sgordon's Profile

Title Last Reply

Name a dish that you cannot find anywhere in town that you have to make yourself???

- although that said, you don't really see them under either name much in NYC for some reason. That's what the LIRR is for, I guess...

about 23 hours ago
sgordon in Manhattan

Name a dish that you cannot find anywhere in town that you have to make yourself???

Growing up in CT all along the coast "fritter" & "cake" were interchangeable, just regional preference for one name or the other. In fact, in all the Northeastern fried seafood I've eaten, from Bar Harbor to Asbury Park, I've never seen the two names mean anything different from each other. Even at Aunt Carrie's in RI (supposedly the originators) the "Clam Cakes" on the menu are described as "clam fritters"

about 23 hours ago
sgordon in Manhattan

Name a dish that you cannot find anywhere in town that you have to make yourself???

I -believe- Gulluoglu (sp?) Cafe on 2nd and 52nd has sugar-free baklava and other pastries, though they might be special-order items. There's also a location in Astoria.

about 24 hours ago
sgordon in Manhattan

Name a dish that you cannot find anywhere in town that you have to make yourself???

Hmm. Somehow I'd never seen either of those. Probably because they're not in Chinatown I never took notice. North of Delancey is the last area I'd expect to find it on the island.

2 days ago
sgordon in Manhattan

Name a dish that you cannot find anywhere in town that you have to make yourself???

Last time I had it at Red Chopstick in Flushing it reeked like a barefoot homeless person on a subway car in August. Maybe that was just a particularly stinky batch, as I'd had it before and it wasn't so extreme. That night it was too stinky for me, actually, and I'm all about anything funky and fermented.

I've heard tell that some of the places out there have multiple batches - one for the Chinese customers and one for the gweilo.

Linda's Mini Kitchen - a cart in Sunset Park, on 8th in the 50s - I found more pleasantly funky, although the aroma gets pretty strong as she cooks it. Strong enough that the business she was parked in front of asked her to move down the block aways.

Jul 27, 2015
sgordon in Manhattan

Name a dish that you cannot find anywhere in town that you have to make yourself???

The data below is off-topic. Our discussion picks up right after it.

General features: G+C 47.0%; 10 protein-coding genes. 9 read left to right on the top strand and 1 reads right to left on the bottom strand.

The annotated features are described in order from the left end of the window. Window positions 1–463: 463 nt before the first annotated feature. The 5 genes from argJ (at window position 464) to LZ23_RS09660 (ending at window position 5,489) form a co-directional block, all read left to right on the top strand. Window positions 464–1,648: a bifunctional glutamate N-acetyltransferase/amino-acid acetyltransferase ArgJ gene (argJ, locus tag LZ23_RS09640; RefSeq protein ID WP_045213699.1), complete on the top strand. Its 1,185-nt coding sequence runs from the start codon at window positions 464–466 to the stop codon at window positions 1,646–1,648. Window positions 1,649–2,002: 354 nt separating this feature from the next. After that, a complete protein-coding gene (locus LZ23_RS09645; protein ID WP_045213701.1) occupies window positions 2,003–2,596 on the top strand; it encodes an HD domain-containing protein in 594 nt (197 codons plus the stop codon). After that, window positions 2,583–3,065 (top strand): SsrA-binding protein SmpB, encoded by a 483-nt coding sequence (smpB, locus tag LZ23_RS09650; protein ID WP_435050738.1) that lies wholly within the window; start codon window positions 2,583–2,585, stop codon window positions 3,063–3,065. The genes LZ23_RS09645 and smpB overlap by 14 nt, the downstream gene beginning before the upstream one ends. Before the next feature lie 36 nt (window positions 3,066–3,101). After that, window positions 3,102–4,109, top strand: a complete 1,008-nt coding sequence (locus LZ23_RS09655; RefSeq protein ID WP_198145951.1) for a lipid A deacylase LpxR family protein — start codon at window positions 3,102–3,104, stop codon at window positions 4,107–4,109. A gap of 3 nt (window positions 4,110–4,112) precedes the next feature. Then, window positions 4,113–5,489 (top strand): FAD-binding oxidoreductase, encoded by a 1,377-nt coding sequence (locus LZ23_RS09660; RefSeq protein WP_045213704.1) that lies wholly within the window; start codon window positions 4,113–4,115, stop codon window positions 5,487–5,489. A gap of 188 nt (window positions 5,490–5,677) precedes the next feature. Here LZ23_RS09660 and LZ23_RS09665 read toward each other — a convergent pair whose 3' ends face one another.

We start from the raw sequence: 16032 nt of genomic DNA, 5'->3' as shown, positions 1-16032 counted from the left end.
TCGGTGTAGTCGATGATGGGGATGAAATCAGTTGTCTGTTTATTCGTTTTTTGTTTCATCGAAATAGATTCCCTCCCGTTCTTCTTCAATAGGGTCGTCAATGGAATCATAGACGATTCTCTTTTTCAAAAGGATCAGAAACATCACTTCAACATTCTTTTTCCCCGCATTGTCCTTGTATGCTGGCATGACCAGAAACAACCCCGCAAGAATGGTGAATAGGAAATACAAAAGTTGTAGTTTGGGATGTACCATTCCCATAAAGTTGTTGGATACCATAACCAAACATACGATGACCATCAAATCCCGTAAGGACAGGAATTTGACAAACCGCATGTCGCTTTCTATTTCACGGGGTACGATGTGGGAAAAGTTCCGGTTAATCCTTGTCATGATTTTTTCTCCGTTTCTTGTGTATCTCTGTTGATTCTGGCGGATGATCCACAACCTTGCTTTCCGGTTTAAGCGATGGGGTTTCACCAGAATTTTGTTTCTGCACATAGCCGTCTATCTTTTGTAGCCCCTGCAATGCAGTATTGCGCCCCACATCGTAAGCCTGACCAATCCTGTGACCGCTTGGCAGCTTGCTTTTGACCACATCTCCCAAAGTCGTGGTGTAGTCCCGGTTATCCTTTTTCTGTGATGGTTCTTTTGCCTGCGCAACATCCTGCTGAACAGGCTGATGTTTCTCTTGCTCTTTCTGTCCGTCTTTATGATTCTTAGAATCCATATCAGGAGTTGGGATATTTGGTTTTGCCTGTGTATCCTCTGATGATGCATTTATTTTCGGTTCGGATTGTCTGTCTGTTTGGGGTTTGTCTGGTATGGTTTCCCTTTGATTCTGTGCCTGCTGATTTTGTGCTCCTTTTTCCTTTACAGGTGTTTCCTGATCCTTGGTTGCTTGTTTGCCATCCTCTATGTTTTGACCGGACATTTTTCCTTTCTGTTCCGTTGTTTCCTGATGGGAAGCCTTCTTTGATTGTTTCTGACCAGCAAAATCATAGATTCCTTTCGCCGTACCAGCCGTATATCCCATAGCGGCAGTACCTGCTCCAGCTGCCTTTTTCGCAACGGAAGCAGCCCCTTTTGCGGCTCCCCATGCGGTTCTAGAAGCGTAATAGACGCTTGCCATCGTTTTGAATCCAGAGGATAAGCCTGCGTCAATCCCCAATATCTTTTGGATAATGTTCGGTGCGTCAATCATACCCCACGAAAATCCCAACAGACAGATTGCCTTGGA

What are those handful in Manhattan? I've never seen ST in Manhattan Chinatown, not even in the non-tourist Two Bridges section. Only ever in Queens (Elmhurst, Flushing) and Sunset Park. I'm honestly curious if there is a place or two in Manhattan that makes it, I'd like to know.

Jul 27, 2015
sgordon in Manhattan

Name a dish that you cannot find anywhere in town that you have to make yourself???

Heck, $24 for just an entree, let alone a whole meal, isn't "high end" anymore.

Jul 27, 2015
sgordon in Manhattan
1

Which would you choose to host a group dinner?

It's a straw... that looks like a penis. Pretty straightforward. Popular at bachelorette parties, for drinking "penis coladas" and such.

I wish I didn't know that, but live on the LES long enough and you're bound to run into a few on a Saturday night.

Jul 24, 2015
sgordon in Manhattan
1

Which would you choose to host a group dinner?

Of the "clubsteraunts" mentioned I'd certainly say B&E has the best food, certainly ahead of Tao and Buddakhan, although it's far from great. Tao & Budda are also - while still drawing crowds - getting kind of dated. Stanton Social might be a good call, a little more relaxed than B&E (same owner/chef) but it's not really a "designy" place.

Acme still draws a sceney crowd, especially on the weekends, and the food is light years ahead of the other clubby places. It's a place that really works on both levels, so it could be a good call for something that pleases all types. The room itself is not much to look at, but the people are. It's a more "mature" clubby place - I don't mean old by that, just more of a glitterati crowd than a Jersey bachelorette party one. Penis-straw free environment.

Also in that neighborhood, Gato might not be a bad choice. It's got the celebrity-chef connection for the out-of-towners, and even many in-town foodinistas were pleasantly surprised, food-wise. It's also a good room - not ostentatious, but nice, and a decent amount of space between tables so you don't feel you're packed on top of the group next to you. It's not as bustling as Acme, though.

Agree generally with what's been said about S&P - I vastly prefer Public.

I really like ABC Kitchen, but I like ABC Cocina even more.

For something more of-the-moment cool, Mission Chinese could be a lot of fun. There's a great private room downstairs if you want that (though a private room would probably increase the price dramatically, you can ask...) - it's really annoying there are no menus on the website, but they have package deals for larger parties at a couple different price points.

Jul 24, 2015
sgordon in Manhattan
1